LCRA, City of Llano award $25,000 grant for renovations of historic building facades

Four Buttery Co. buildings are the last in the Llano historic business district to be renovated

Nov. 1, 2023

LCRA and City of Llano representatives present a $25,000 grant to the Llano Main Street Program to renovate four building facades in Llano’s historic business district. The grant is part of LCRA’s Community Development Partnership Program. Pictured, from left to right, are: Michael L. “Mike” Allen, LCRA Board member; Carl Christensen, Llano Main Street Advisory Board vice chair; Margaret D. “Meg” Voelter, LCRA Board member; Kim Wagner, Llano city secretary; Carol Freeman, LCRA Board member; Travis Allen, BHC Partnership Ltd. representative and fifth-generation Buttery family member; Marion Bishop, Llano mayor; Laura Almond and Eugene Long, City of Llano aldermen; Sheri Zoch, grant writer; David Griffith, constituent services director for State Rep. Andrew Murr; Susan Patten, LCRA Regional Affairs representative; and Tony Guidroz, Llano Main Street manager and City of Llano community development director.
LLANO, Texas – The Llano Main Street Program soon will renovate the facades of four buildings in Llano’s historic business district, thanks to a $25,000 grant from the Lower Colorado River Authority and the City of Llano.

The Community Development Partnership Program grant, along with $167,000 in matching funds from the City of Llano Charitable Foundation for the Llano Main Street Program, City of Llano, Llano County and BHC Partnership Ltd., will enable the organization to restore the exterior of four adjoining buildings owned by the Buttery Company, one of Llano’s main employers. The historic buildings are currently used for storage and are the first seen when crossing the Roy Inks Bridge from the north.

“It truly is the gateway into historic downtown Llano,” said Tony Guidroz, Llano Main Street manager and City of Llano community development director. “Llano has some majestic, absolutely gorgeous buildings, and all of downtown is on the national historic registry. These buildings are the last four facades to complete our beautiful downtown. It’s a project 20 years in the making.”

The buildings were constructed at the turn of the 20th century. Several decades later, the Buttery Company demolished the interior of the buildings to create a warehouse and removed historic windows, awnings, doors and siding from the exteriors. Since then, the facades have not been updated.

Guidroz says the bare exteriors that are not in sync with other building fronts in the business district may make visitors think the buildings are empty or abandoned.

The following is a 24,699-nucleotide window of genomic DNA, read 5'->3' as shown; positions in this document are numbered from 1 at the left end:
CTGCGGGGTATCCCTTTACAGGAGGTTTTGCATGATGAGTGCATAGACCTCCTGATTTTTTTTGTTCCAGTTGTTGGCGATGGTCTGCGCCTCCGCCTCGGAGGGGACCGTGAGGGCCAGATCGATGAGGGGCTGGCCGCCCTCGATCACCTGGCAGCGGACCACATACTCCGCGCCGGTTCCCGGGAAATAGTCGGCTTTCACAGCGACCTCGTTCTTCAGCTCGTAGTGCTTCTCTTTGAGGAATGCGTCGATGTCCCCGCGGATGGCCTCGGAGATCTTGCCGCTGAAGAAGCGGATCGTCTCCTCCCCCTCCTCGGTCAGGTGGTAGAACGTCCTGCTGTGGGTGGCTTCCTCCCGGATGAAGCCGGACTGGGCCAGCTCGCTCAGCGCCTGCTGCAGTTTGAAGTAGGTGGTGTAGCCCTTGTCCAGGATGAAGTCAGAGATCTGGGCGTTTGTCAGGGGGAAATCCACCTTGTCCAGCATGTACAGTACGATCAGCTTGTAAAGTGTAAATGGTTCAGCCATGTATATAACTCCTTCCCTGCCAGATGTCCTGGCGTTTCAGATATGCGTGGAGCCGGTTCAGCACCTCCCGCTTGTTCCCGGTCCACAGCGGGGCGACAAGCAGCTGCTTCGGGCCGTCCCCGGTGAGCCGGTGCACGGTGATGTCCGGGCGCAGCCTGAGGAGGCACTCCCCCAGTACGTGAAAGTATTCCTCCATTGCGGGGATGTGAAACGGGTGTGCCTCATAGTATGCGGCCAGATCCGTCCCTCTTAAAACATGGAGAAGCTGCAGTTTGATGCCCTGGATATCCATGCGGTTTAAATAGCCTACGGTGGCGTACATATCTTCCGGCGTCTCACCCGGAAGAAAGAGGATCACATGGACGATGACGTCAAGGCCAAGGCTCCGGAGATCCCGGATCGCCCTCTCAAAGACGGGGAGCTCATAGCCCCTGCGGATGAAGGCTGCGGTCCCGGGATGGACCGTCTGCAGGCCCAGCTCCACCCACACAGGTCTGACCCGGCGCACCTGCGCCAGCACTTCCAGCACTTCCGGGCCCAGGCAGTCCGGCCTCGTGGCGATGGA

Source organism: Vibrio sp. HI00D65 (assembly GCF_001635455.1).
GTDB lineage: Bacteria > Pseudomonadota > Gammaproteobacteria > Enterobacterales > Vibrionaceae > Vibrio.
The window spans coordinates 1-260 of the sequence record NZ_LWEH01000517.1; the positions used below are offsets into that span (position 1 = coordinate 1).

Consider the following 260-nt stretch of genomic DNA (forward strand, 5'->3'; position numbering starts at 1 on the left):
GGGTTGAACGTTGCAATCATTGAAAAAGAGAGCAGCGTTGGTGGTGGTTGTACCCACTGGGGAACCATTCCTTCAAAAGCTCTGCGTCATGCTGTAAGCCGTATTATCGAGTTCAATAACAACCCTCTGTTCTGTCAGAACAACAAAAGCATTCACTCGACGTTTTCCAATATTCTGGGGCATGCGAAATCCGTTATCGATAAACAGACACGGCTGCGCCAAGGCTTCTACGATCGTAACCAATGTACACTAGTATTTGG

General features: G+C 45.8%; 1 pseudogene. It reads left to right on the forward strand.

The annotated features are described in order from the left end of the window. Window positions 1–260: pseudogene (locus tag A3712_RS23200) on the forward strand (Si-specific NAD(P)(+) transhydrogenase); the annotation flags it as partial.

“Quite frankly, when you come into an area that looks rundown, the perception is the town isn’t doing well, and that’s just not the case,” he said. “We want the perception to be this is a ‘real Texas’ place you can’t miss.”

Almost all the historic building facades in Llano’s business district have been renovated, and Guidroz said the appearance of a thriving downtown is vital for the development of new businesses and tourism. Updates to the Buttery hardware buildings also will provide a place to showcase local events.

“The updates to the buildings will include giant, removable window clings,” he said. “The windows will provide an opportunity for Llano and other cities and the county to promote their events. We want to make the best use of those windows we can.”

The community grant is one of 45 grants awarded recently through LCRA’s Community Development Partnership Program, which helps volunteer fire departments, local governments, emergency responders and nonprofit organizations fund capital improvement projects in LCRA’s wholesale electric, water and transmission service areas. The program is part of LCRA’s effort to give back to the communities it serves. The City of Llano is one of LCRA’s wholesale electric customers and is a partner in the grant program.

Applications for the next round of grants will be accepted in January. More information is available at

About LCRA

The Lower Colorado River Authority serves customers and communities throughout Texas by managing the lower Colorado River; generating and transmitting electric power; providing a clean, reliable water supply; and offering outdoor adventures at more than 40 parks along the Colorado River from the Texas Hill Country to the Gulf Coast. LCRA and its employees are committed to fulfilling our mission to enhance the quality of life of the Texans we serve through water stewardship, energy and community service. LCRA was created by the Texas Legislature in 1934 and receives no state appropriations.

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